Parental Healthcare Decisions

Understanding Valid Consent in Medicine

A Guide for Parents

Valid consent is required before any medical treatment may be carried out (unless there is a court order). Valid consent has to be made voluntarily, has to be informed and has to be made by someone who is competent to make it.

Treating a patient without valid consent can open a healthcare professional to charges of battery as well as being relevant in any negligence litigation.

Informed ...

means a) that patients need to be given enough information to understand the nature and purpose of the treatment in question and b) that any other relevant information has to be provided.

a) Is relevant to both criminal charges and civil action. If the information isn’t provided, charges of battery are possible as well as negligence claims if the patient suffers injury from the treatment. If a) is done but not b) the practitioner is still open to charges of negligence, for example if possible complications and side­-effects were not mentioned. The practitioner doesn’t have to inform their patient of absolutely everything, which in any case would be impossible. They need to make them aware of material risk. Since the UK Supreme Court case of Montgomery, the question of what is or isn’t significant is defined as follows.

"The test of materiality is whether, in the circumstances of the particular case, a reasonable person in the patient’s position would be likely to attach significance to the risk, or the doctor is or should reasonably be aware that the particular patient would be likely to attach significance to it."

Voluntary ...

means “consent must be given voluntarily and freely, without pressure or undue influence being exerted on the person either to accept or refuse treatment. Such pressure can come from partners or family members, as well as health or care practitioners.” (quoted from Department of Health Consent

What behaviour or action counts as pressure or undue influence enough to invalidate consent is a matter for the courts (or professional body) to decide in any particular case.

Competent ...

means the patient consenting must have the mental capacity to make the decision. How this applies to children is explained below.


For children under 18, who are deemed not competent to make their own decisions, parental consent is required for any treatment to take place. Whether or not a child is competent to make a decision depends on a number of factors, such as the child’s maturity and the treatment in question. They are then referred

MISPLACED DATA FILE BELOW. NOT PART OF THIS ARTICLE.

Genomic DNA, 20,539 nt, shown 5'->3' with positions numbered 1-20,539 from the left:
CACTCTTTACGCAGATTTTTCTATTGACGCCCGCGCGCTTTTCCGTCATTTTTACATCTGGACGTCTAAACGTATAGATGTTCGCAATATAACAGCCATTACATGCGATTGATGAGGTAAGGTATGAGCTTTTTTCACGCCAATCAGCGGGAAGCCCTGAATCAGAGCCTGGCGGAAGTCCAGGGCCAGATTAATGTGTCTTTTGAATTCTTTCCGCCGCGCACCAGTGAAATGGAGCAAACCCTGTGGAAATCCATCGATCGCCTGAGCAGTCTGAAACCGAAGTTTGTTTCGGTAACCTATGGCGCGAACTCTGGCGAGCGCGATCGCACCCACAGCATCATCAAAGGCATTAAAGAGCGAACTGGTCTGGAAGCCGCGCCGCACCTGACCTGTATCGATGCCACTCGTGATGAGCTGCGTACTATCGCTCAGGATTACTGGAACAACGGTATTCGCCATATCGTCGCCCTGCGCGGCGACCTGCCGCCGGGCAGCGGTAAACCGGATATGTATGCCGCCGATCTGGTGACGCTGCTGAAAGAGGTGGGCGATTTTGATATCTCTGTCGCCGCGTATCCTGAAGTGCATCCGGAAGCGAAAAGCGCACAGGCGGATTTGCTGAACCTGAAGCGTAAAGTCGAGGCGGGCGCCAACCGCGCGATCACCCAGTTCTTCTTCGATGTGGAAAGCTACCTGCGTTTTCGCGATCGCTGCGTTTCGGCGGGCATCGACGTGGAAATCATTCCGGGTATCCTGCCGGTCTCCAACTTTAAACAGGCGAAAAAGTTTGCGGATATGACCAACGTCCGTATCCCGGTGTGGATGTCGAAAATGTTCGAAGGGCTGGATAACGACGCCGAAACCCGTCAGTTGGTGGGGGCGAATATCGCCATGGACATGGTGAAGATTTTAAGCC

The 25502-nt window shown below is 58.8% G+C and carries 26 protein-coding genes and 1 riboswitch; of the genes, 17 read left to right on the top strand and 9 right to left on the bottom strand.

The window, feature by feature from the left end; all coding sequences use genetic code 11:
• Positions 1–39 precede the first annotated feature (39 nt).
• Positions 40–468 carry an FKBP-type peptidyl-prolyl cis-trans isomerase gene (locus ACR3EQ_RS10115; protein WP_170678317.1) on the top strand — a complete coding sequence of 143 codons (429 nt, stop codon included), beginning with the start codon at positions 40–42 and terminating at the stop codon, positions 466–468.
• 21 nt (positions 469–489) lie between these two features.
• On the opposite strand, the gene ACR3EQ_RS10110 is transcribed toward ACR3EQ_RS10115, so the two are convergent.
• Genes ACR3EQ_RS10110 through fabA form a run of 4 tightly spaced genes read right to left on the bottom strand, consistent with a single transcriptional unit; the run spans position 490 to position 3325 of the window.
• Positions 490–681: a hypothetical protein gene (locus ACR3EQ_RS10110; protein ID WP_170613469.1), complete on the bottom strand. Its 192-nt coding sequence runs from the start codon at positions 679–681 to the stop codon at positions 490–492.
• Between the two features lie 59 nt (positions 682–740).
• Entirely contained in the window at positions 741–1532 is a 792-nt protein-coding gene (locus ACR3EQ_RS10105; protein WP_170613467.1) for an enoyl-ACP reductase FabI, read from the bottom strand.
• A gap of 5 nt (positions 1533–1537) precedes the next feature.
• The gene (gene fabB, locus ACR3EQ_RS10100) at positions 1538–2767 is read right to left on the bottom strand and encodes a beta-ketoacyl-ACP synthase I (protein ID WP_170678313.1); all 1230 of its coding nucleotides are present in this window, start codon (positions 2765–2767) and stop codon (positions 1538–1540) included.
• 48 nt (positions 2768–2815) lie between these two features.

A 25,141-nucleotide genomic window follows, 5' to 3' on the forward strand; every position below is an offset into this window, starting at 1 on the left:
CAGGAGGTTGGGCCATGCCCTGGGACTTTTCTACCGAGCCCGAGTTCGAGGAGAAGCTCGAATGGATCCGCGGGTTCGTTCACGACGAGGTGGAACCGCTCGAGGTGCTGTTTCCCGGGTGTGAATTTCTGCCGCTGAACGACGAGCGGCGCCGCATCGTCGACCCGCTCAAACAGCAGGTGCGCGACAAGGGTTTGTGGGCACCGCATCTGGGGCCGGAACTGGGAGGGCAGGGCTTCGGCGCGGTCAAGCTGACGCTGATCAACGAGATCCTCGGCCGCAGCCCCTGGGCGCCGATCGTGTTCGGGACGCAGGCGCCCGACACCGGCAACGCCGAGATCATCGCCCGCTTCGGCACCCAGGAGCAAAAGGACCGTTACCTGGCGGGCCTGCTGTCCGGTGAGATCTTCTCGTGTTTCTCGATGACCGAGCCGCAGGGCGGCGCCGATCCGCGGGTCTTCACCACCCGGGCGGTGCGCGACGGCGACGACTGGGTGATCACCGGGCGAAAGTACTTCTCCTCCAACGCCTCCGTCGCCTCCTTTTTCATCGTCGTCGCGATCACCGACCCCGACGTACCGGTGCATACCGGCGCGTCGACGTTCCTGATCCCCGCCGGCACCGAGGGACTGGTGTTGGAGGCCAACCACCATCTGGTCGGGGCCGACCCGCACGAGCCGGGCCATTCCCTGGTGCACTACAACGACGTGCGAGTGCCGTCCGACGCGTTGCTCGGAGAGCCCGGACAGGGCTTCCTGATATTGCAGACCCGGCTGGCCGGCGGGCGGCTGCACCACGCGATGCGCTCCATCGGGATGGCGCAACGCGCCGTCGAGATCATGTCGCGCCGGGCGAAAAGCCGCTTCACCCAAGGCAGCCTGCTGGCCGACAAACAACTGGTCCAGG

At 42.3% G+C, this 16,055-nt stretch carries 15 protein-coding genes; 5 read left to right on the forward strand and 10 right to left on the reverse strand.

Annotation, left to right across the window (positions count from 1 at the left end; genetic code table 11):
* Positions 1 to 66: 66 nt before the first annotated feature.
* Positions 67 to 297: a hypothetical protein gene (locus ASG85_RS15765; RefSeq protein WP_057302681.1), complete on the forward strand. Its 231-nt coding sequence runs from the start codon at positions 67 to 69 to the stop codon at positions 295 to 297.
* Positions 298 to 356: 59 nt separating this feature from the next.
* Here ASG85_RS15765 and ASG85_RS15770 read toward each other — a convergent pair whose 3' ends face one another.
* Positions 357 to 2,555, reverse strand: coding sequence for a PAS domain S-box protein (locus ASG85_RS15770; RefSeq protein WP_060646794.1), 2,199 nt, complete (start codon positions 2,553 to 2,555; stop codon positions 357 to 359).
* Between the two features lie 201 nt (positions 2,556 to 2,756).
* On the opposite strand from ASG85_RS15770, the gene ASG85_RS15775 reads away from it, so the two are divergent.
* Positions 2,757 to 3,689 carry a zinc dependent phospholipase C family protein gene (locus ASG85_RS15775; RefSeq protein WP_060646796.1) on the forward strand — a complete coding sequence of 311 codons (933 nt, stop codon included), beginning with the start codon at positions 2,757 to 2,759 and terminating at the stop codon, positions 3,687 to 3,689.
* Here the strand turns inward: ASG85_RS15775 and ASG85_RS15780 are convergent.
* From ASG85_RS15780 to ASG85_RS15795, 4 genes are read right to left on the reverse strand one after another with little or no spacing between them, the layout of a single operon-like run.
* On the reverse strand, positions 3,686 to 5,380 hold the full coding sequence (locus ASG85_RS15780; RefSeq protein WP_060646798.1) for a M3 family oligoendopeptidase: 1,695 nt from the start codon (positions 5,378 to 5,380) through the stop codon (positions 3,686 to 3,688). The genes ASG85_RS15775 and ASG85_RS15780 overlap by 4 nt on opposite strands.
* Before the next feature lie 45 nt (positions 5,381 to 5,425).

to as Gillick competent.

If the child is considered competent, they can consent to their own treatment, assuming the consent is informed and voluntary.

Up to the age of 16 a child is seen as competent to give consent only if they have the ability and sufficient maturity to understand what is involved and weigh up the options.

At the age of 16 and 17 a young person is assumed to be competent. However, unlike adults, the refusal of a competent person aged 16–17 may be overridden by a court if the young person’s decision is likely to lead to death or serious permanent injury.

In some cases, parents and doctors cannot agree on whether to carry out a certain treatment. If the child isn’t competent to give consent, doctors can only override parental refusal by applying to the courts to decide what is in the child’s best interest, or in an emergency.

Gillick Competence

When children are mature enough to understand the medical intervention in question, to retain what they have been told, to weigh up the options and possible consequences and to articulate their answers, they are deemed competent. The term Gillick competent stems from the court case which first established this

Through case law, Gillick competence has become well established. The principle is sound. As children grow up, they are increasingly allowed to make their own decisions. In practice, however, parents may well encounter a cavalier attitude.

Many healthcare professionals are allowed to make a Gillick decision, such as GPs or vaccination nurses at school. The competence assessment is often not recorded at all or else consist of a tick­box form. Contact with parents is not always attempted and medical interventions routinely go ahead with no knowledge of the child's medical history.


If the medical intervention in questions is a vaccination, the same principles outlined above still apply in general. However, there are specific situations where this isn’t the case and they mainly relate to cases where people with parental rights disagree.

There used to be case law which said that everyone with parental rights had to agree to a vaccination being given or else a court had to decide. Vaccines were considered a major medical intervention. This is no longer the case. Recent courts have disagreed that vaccines come under this category and have sometimes even
gone to the opposite extreme, wondering if vaccines should be considered a medical treatment at all. Certainly no healthcare professional needs to worry as long as one parent has given consent and for children in care, local authorities do not need to obtain the permission of parents.

Covid­19 has also had an impact on vaccinations and consent. This area is still evolving and it is difficult to give guidance. Laws may mandate vaccinations in the future, potentially even for children. Short of that, legal restrictions may mean vaccinations are consented to for no medical reason at all but in order to travel, to
gather, etc. This poses interesting questions for the validity of consent and the “best interest” test applied by the courts.